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Integrative Dermatological Treatments for Cold Sores

Medically reviewed by 
Integrative Dermatological Treatments for Cold Sores

Cold sores are a surprisingly prevalent, commonly encountered condition that can cause discomfort and self-consciousness. Data suggest that approximately 67% of the population globally, under the age of 50 has been affected by this condition, which presents itself as small blisters on the lips or near the mouth. Understanding the intricacies of this seemingly trivial yet significantly widespread issue paves the way for more effective and comprehensive approaches to its management.


What are Cold Sores?

Cold sores, sometimes called fever blisters or herpes, are small, painful blisters that typically develop on or around the mouth. Typically, cold sores result from the herpes simplex virus type 1 (HSV-1), a highly contagious virus that is easily transmitted through direct contact. Although not as common, cold sores can also be caused by HSV-2. Though not usually dangerous, cold sores can be bothersome due to their unsightly appearance and the discomfort they can cause (2,3).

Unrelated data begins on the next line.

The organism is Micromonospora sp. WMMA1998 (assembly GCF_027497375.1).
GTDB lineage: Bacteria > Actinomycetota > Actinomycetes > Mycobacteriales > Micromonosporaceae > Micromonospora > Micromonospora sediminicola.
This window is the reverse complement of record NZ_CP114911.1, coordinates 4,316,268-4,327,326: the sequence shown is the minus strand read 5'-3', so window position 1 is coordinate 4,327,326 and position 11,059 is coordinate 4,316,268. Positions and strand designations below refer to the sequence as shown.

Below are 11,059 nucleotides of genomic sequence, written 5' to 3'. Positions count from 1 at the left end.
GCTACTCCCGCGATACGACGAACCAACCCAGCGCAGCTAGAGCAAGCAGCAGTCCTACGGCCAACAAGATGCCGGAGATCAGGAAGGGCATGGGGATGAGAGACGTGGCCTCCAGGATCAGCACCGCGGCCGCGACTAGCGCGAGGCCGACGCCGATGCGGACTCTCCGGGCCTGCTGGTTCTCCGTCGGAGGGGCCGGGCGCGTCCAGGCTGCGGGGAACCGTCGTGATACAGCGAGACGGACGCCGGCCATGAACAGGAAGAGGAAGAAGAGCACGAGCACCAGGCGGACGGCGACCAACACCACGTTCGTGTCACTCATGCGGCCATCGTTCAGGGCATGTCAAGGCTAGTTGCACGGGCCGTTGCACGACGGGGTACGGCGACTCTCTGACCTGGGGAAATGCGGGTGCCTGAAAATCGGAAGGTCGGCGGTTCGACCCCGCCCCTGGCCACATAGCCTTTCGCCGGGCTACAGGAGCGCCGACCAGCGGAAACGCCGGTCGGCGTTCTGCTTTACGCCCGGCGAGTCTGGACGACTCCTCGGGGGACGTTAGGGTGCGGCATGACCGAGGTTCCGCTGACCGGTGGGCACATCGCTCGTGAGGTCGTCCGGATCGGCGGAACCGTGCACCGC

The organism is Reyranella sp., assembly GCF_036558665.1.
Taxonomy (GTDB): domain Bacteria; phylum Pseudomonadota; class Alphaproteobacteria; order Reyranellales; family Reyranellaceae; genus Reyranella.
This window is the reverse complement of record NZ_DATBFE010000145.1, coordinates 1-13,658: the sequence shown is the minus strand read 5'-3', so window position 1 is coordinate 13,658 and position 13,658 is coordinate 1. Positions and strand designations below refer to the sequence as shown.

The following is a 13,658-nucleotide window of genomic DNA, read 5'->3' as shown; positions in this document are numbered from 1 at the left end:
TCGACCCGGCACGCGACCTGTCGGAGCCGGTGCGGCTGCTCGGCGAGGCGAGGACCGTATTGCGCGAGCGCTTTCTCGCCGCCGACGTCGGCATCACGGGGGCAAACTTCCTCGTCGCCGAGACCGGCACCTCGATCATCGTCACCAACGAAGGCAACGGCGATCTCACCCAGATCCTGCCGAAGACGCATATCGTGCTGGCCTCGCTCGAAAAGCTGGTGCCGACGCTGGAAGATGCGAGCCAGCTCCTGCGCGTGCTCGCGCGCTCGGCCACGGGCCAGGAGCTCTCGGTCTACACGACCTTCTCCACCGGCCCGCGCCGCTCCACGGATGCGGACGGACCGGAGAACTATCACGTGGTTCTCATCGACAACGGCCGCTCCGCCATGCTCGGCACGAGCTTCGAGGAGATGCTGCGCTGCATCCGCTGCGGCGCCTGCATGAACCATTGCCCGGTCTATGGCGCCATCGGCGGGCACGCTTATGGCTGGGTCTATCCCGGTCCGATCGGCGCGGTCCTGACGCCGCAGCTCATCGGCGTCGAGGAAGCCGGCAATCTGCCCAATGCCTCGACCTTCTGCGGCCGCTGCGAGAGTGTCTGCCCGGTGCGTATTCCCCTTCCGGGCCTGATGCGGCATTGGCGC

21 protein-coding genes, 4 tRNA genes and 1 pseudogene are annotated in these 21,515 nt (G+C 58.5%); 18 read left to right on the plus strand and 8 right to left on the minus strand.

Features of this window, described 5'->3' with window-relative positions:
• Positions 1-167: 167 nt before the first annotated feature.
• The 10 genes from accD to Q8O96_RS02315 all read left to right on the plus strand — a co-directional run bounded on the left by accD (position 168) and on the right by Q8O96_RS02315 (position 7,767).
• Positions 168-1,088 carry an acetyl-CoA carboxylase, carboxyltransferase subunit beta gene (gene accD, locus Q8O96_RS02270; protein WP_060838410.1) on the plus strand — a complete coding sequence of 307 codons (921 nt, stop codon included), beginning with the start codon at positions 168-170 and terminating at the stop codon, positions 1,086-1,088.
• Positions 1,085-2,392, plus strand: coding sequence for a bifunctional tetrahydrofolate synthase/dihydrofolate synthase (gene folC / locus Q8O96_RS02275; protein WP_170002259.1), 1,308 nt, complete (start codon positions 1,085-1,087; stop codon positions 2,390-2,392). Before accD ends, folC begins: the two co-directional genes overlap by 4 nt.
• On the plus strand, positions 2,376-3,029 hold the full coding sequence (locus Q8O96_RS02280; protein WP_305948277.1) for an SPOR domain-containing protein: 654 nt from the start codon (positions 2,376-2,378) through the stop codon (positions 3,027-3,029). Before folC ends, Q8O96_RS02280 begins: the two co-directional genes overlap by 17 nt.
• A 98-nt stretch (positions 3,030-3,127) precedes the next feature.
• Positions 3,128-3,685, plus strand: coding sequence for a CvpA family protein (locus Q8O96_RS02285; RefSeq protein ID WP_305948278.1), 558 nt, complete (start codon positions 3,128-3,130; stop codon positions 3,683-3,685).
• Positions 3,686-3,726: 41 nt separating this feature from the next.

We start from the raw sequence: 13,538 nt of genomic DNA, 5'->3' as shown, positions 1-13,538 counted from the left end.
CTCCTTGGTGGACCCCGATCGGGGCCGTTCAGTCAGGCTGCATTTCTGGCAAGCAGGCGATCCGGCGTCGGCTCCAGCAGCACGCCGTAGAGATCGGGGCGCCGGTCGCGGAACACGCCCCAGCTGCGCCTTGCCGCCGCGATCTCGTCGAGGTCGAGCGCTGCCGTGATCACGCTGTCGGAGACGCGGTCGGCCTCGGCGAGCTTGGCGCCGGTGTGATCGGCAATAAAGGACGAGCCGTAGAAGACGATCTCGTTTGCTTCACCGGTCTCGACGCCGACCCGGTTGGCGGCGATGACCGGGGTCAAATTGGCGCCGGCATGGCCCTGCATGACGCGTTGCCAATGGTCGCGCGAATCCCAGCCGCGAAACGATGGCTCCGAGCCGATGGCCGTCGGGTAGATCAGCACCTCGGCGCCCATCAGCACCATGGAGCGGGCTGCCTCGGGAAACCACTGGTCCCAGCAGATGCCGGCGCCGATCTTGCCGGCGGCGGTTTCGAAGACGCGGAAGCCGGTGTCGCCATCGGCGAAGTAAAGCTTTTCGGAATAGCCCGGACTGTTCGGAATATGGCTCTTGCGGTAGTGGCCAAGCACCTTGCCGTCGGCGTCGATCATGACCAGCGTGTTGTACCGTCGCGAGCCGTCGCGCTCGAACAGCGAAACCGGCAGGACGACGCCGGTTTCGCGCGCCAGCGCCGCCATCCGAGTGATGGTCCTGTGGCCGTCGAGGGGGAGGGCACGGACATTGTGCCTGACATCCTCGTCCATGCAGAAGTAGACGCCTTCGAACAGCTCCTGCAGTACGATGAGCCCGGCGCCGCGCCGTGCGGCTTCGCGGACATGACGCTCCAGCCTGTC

What Causes Cold Sores?

Cold sores occur when HSV-1 is reactivated in the body. Variables that can trigger this reactivation include factors such as stress, exposure to sunlight, and a weakened immune system. A genetic predisposition may also play a part in susceptibility to the virus and the frequency of outbreaks. Dietary influences may have a role too, with certain foods, notably those high in arginine—a protein that the virus needs to thrive—potentially triggering outbreaks (3).